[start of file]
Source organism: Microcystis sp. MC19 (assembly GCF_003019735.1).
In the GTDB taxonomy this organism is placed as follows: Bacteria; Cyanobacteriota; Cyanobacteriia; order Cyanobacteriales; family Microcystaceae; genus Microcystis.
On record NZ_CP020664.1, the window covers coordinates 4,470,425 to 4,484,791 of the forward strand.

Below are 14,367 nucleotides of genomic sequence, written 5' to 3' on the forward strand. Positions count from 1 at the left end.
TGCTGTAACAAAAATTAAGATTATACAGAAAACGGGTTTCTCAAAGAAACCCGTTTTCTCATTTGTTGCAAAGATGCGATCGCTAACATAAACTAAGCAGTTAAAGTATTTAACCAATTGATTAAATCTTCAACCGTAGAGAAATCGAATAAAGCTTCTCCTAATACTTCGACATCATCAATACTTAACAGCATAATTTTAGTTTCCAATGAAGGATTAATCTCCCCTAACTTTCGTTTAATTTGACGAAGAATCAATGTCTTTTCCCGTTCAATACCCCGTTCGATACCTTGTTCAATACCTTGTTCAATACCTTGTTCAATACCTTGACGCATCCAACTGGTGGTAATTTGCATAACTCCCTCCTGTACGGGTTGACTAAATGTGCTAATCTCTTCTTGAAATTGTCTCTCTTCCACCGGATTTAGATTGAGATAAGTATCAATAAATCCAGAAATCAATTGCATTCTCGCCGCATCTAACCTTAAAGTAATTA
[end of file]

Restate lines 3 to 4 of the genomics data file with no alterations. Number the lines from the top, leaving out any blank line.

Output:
On record NZ_CP020664.1, the window covers coordinates 4,470,425 to 4,484,791 of the forward strand.

Below are 14,367 nucleotides of genomic sequence, written 5' to 3' on the forward strand. Positions count from 1 at the left end.